Occupational Diseases: The ILO Monograph by a Milan-University-Led Team is Online
An international team of over 40 experts led by Claudio Colosio, professor of Occupational Medicine at the Department of Health Sciences of the University of Milan, is behind the monograph entitled Diagnostic and Exposure Criteria for Occupational Diseases. Guidance Notes for Diagnosis and Prevention of the Diseases in the ILO List of Occupational Diseases (revised 2010). The work is available on the website of the International Labour Office (ILO), a Geneva-based UN agency that promotes workers' health protection and the recognition and compensation of occupational diseases.
"The idea of this monograph, tells us Professor Colosio, was born in 2010, the day after ILO published the updated list of recognized occupational diseases, with the aim of systematizing the outcomes of long scientific debate and painful negotiation between the government bodies of the 187 member States, international workers' organizations and employers' representatives from major industries."
The monograph, conceived by Claudio Colosio and Shengli Niu, head of the ILO Safe Work Office, was produced with the support and collaboration of experts from all over the world. It consists of 76 concise technical sheets, each dedicated to one of the causal agents or occupational diseases: 40 chemical agents, 6 physical agents, 8 biological and parasitic agents, 21 respiratory, skin, and musculoskeletal diseases, a psycho-behavioural disease and 20 carcinogens. Professor Colosio relied on the collaboration of Michele Carugno, professor of Occupational Medicine at the Department of Clinical Sciences and Community Health of the University of Milan, who spent a year in Geneva working on the text, and Federico Rubino, chemist and toxicologist at the Department of Health Sciences, who oversaw the drafting of the “General Characteristics of the Causal Agent” for all the sheets relating to chemical risk.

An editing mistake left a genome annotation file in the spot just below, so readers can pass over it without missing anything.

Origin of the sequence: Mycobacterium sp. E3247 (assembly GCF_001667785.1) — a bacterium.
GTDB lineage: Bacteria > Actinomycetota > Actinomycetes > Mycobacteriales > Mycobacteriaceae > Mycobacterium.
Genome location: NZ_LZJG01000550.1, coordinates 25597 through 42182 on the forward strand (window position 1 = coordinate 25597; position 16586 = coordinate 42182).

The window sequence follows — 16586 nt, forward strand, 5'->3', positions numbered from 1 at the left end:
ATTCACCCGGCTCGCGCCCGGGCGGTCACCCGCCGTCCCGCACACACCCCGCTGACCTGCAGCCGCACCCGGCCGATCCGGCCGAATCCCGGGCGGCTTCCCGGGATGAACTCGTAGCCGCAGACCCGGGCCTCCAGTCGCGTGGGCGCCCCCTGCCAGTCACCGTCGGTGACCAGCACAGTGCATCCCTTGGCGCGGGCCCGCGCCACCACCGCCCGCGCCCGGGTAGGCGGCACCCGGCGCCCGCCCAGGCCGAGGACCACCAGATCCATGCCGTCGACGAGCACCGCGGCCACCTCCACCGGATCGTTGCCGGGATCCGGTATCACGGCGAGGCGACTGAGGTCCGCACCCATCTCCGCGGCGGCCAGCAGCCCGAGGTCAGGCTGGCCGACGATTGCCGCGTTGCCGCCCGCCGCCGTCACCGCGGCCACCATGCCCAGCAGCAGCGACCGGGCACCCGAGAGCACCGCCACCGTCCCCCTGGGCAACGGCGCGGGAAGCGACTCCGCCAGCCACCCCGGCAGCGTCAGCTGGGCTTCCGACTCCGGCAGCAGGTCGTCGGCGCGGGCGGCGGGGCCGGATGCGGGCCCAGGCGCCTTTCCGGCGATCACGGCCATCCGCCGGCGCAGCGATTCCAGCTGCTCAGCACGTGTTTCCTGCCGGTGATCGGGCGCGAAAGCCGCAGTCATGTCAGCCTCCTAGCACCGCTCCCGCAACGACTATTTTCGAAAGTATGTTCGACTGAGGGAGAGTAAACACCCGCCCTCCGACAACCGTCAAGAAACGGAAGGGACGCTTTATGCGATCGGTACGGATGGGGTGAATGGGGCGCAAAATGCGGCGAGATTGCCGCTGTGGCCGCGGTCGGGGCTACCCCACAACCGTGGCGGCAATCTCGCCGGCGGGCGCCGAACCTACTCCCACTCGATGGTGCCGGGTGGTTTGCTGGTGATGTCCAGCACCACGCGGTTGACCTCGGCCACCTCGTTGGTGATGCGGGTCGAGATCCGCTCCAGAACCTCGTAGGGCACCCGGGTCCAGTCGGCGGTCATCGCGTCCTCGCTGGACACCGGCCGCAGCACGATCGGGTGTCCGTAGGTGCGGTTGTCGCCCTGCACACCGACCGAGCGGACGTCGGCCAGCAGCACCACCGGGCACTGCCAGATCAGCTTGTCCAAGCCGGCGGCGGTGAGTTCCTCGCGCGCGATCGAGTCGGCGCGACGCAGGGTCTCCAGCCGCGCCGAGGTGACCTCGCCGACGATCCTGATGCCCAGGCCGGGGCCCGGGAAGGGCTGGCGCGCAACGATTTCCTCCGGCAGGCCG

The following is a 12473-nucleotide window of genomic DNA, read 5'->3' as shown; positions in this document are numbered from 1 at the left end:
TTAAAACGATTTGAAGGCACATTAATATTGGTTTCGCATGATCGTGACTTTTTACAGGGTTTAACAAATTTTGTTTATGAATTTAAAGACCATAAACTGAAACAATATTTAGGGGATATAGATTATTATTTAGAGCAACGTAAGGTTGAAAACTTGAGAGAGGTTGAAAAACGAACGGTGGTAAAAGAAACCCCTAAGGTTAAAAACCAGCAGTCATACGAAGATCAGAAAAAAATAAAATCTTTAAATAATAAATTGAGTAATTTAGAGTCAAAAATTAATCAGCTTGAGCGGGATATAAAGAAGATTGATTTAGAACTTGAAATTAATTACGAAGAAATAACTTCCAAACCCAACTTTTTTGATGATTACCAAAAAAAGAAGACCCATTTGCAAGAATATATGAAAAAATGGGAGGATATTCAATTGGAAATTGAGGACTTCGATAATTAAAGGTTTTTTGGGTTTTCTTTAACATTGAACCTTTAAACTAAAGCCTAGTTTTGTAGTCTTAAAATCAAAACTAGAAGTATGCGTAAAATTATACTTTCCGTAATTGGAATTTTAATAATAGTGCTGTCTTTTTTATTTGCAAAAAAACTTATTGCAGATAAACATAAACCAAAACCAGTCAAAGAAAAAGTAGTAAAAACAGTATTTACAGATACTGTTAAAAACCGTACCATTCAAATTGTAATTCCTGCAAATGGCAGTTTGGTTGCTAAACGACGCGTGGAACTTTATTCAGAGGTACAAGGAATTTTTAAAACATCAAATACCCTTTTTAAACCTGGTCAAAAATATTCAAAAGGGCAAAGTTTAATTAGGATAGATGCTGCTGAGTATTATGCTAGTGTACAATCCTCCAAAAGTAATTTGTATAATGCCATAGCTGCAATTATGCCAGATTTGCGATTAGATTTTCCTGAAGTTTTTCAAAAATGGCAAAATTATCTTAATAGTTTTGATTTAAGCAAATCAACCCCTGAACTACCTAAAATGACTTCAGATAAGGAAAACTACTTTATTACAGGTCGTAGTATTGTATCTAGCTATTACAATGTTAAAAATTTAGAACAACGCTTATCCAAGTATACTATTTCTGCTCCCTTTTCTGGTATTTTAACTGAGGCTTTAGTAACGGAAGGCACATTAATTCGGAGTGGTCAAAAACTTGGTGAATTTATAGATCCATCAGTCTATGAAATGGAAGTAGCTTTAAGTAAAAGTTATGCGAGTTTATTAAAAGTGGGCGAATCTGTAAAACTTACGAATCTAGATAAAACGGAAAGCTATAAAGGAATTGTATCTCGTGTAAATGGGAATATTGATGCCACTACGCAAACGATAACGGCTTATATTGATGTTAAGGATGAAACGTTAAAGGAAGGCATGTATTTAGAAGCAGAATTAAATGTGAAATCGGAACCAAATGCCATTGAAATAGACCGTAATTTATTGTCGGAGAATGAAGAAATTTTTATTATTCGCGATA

"Each sheet, continues Professor Colosio, contains an overview of the agent or pathology, the circumstances that may determine workers' exposure, the resulting diseases, diagnostic criteria, risk prevention and mitigation approaches, and essential references. The English version is already available on the ILO website. Multiple-language versions will follow to ensure wide international dissemination of this unique, authoritative data repository."
This monograph is a tool that the ILO makes available to its member States, scholars, technicians, operators, corporate managers and public protection and control officers, trade union representatives and students to learn how to detect occupational diseases both for prevention purposes and for damage compensation, when possible. “With this paper we wanted to give voice to the generations of workers' health protection scholars, and provide future generations with a training and updating tool that can also be an opportunity for reflection on the role that risk prevention plays and an ethically responsible model of human relations," concludes Professor Colosio.
The contribution of Italy, Milan and its University to workers' health protection has spanned the ages – from the seventeenth and eighteenth centuries, when the father of occupational medicine Bernardino Ramazzini (1633-1714) was recruited by the Republic of Venice as a professor in Padua, through to late-nineteenth-century clinicians who, in celebrating the opening of the Simplon Railway Tunnel, called for a medical institution specialized in the study and treatment of work-related diseases to be established in Milan in memory of the 20 workers who died during construction. So was born the Clinic that still bears the name of its founder, Luigi Devoto (1864-1936), and that would serve as a model for similar European institutions throughout the twentieth century.
Claudio ColosioDipartimento di Scienze della Salute
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